Yesterday’s paddle was simply a warm-up for today! Today was also much more enjoyable than yesterday. I started out at South Point Road Landing (which is off 611, the road that takes you to Assateague). Brian dropped me off around 10:00 and I was to meet him near the Route 50 bridge where he would be tautog fishing all day.
The first 2 miles were a little rough. Although I had a nice tail wind (12 mpg SSE), it tossed me around quite a bit. If it was summer time, I would have had fun riding the small waves and being rocked around. However, the threat of capsizing and hypothermia freaked me out a bit so I decided to paddle close to the shoreline. However, after about 2 miles I rounded a small point of marshland and the wind seemed to be affecting me much less.
Once the wind died down I was able to relax and enjoy my surroundings a little bit more. Here’s a quick recap of the wildlife I spotted today: horned grebe, brant, bufflehead, canada goose, pony, common loon, ghost crab, green crab, and various gulls and shellfish.
After crossing under the Assateague bridge, I pulled up to an old state-owned boat launch. This particular launch has a crabbing pier that we used to go to when my family vacationed to this area when I was a kid. I even remember a time when I was about 10, we were all crabbing off this pier when some girl asked my Dad if she could borrow his pliers. Or maybe a knife, I don’t know. Of course he said yes, she took them, and then proceeded to throw them in the water. Yeah, not a great story, but for some reason that story stuck with me.
I took a break to stretch my legs and wandered into the Assateague welcome center which is new and really fancy. Almost too fancy. It’s a park people, not a museum. But don’t worry, I won’t use this blog to express my feelings about the National Park Service….
After a quick snack I made a bee-line to the island. I headed straight towards a large sand over-wash that looked like it could’ve happened during Hurricane Sandy. I am always fascinated with barrier island migration, plus a fresh over-wash makes the perfect kayak landing! I was tempted to take a long walk on the beach but low tide wasn’t too far off and I wanted to reach my destination before the tide changed. I just wandered around for a few minutes, took a few pictures, and continued on.
As I pushed northward, I had to stop and be a complete tourist because, well, PONIES!! Yes, I stopped to look at the ponies. I even snapped a few photos. Ugh, I was being the exact person I complain about in the summer. At least I wasn’t stopping any traffic!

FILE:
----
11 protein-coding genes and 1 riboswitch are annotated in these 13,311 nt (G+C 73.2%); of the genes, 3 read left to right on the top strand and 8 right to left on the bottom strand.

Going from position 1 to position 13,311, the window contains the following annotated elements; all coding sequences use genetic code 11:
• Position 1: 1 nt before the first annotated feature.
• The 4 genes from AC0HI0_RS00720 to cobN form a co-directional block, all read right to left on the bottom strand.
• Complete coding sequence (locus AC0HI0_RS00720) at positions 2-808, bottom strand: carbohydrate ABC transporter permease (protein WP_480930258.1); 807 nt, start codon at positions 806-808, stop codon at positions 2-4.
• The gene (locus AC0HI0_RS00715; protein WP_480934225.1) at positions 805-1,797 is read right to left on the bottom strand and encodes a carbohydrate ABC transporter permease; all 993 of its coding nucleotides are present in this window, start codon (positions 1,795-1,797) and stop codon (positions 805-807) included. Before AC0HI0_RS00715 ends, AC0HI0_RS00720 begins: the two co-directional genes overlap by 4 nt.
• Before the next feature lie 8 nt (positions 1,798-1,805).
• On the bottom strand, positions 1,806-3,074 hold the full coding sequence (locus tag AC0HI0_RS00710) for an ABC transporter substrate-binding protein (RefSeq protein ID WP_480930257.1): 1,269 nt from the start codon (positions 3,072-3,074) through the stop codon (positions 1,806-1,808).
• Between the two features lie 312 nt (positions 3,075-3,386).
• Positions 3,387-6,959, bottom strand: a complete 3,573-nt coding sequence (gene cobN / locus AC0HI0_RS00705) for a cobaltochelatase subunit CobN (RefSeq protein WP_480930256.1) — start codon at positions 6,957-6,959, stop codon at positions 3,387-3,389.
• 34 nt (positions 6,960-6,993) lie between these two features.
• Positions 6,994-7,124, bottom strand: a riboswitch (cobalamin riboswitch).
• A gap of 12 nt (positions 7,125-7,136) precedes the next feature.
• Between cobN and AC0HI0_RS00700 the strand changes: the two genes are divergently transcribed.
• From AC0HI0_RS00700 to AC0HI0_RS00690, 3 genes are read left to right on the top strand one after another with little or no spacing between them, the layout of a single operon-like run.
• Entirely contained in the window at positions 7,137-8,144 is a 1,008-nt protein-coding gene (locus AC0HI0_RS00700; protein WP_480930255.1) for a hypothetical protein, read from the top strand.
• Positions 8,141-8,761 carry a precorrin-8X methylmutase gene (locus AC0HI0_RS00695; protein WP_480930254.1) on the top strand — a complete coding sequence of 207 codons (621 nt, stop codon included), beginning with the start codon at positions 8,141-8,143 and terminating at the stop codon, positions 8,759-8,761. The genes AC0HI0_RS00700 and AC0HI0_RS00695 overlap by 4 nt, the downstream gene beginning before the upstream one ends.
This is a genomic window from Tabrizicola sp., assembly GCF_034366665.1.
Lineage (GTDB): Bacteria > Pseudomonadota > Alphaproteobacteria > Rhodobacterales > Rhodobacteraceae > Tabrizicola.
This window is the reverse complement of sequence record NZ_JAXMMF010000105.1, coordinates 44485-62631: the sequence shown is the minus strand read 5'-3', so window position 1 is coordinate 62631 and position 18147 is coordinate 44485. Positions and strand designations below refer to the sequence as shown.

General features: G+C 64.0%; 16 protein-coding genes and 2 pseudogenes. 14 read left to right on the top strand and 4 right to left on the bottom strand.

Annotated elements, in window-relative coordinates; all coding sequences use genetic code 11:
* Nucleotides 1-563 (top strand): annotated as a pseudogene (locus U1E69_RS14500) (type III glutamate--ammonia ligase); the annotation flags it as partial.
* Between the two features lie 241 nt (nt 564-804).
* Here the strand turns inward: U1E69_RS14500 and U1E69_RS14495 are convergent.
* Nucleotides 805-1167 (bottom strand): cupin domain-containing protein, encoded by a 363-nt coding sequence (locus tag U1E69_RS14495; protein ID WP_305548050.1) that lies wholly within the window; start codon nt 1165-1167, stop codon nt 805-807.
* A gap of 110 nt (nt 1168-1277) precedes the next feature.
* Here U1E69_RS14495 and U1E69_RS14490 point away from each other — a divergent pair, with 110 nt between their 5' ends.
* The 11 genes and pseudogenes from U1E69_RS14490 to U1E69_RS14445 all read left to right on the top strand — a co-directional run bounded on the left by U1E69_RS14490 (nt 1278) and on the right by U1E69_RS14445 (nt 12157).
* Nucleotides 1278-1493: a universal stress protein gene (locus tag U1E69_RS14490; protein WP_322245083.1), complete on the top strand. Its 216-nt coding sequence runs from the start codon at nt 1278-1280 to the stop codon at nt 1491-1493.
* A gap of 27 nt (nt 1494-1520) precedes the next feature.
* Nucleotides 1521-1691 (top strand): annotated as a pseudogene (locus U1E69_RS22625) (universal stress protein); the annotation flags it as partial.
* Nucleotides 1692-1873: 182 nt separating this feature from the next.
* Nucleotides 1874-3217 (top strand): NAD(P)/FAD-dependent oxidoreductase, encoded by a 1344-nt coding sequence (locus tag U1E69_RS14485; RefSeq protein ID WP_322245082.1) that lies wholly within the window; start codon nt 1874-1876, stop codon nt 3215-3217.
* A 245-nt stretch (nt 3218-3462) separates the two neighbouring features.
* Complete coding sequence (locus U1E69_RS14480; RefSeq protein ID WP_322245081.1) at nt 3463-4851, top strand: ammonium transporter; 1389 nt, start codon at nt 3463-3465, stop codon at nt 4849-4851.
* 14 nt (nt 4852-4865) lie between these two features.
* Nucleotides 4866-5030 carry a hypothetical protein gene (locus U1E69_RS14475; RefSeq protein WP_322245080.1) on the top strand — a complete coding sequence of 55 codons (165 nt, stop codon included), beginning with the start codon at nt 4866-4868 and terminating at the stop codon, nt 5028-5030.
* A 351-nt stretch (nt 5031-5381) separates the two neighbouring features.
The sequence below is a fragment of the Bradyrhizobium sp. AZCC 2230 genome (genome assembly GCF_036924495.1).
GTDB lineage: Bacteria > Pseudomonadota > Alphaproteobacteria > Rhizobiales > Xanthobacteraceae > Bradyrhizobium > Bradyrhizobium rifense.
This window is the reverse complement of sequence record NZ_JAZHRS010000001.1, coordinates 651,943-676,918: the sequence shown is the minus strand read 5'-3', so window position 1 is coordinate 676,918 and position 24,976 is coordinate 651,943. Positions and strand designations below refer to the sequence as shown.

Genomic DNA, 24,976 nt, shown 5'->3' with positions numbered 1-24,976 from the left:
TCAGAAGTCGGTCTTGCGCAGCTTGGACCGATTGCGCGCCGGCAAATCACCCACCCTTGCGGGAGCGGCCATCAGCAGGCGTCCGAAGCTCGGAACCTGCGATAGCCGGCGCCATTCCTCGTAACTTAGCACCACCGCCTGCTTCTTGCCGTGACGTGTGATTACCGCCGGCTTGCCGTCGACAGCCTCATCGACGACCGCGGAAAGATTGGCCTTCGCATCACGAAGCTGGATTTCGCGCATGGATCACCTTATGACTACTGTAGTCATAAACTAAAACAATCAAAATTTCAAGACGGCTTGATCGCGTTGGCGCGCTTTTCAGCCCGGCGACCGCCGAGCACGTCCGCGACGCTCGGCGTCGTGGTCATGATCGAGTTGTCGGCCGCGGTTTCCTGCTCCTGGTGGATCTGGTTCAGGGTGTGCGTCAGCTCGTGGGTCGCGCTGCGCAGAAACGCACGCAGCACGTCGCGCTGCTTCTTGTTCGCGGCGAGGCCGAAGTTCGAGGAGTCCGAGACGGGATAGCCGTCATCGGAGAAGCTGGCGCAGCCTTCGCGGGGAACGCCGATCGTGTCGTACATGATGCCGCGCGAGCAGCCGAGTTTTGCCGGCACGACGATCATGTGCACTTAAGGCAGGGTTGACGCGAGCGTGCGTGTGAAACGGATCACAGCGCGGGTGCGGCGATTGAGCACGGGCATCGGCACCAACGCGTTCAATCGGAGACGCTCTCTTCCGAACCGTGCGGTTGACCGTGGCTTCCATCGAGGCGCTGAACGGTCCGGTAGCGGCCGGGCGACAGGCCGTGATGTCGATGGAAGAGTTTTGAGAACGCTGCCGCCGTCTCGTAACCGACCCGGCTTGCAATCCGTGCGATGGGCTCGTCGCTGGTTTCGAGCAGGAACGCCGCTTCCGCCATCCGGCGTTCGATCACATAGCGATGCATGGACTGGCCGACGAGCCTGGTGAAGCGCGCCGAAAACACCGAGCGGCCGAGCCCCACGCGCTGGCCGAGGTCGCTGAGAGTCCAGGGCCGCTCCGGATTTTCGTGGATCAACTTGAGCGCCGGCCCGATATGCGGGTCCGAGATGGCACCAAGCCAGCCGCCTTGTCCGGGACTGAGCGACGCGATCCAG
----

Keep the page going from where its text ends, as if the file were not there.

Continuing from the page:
After another mile or so the water began to get really shallow. Like 4 inches shallow. I really wanted to paddle along the shoreline of Assateague but that was not going to happen. Even after I altered my course slightly to the west, it continued to be shallow. So shallow that I came to an island that was surrounded by a giant mud flat. I was starting to get warn out and I really didn’t feel like paddling around it so that called for another portage adventure. Luckily the mud was pretty hard and it was pretty easy to walk across, dragging my kayak and all my gear behind me, but anyhow, I was quite winded by the time I reached the other side. I’d say it was at least 100 yards (but I’m a really bad judge of distance).
I stuck close to the marked channel for the last stretch of this trip. I didn’t spend much time sightseeing as I was getting close to the tide change and I didn’t want to get stuck paddling against the incoming tide. I could not however, miss the incredibly gaudy and huge houses along the shoreline. At first when I see these houses I think “wow, I wonder what these people do for a living that they can afford that” and then I quickly think “really? do you really need a house that looks like a castle with palm trees? palm trees in Maryland? really?”
I was always a bit nervous about paddling near an inlet so I took my time and stayed focused on boat traffic as I passed by the Ocean City Inlet. It wasn’t bad. I’m glad that I paddled this stretch in the off-season though. I can’t image what it would have been like at the height of the season. Although I’ve driven over the Route 50 bridge and visited the amusement parks at the boardwalk many times, it was weird to see it all from this angle. This will probably be the only time I take pictures of roller coasters and ferris wheels from my kayak!
I concluded my 11 mile journey at the Homer Gudelsky Park, or as the locals call it, “Stinky Beach”. It was perfect timing because Brian was running out of bait and was just about finished fishing for the day. Here he is, my knight in shining armor. Or more like, my silly fisherman in tacky yellow plastic! And it was the perfect end to my day because he caught dinner! A 17″ tautog 🙂
And here it is! Check out my path: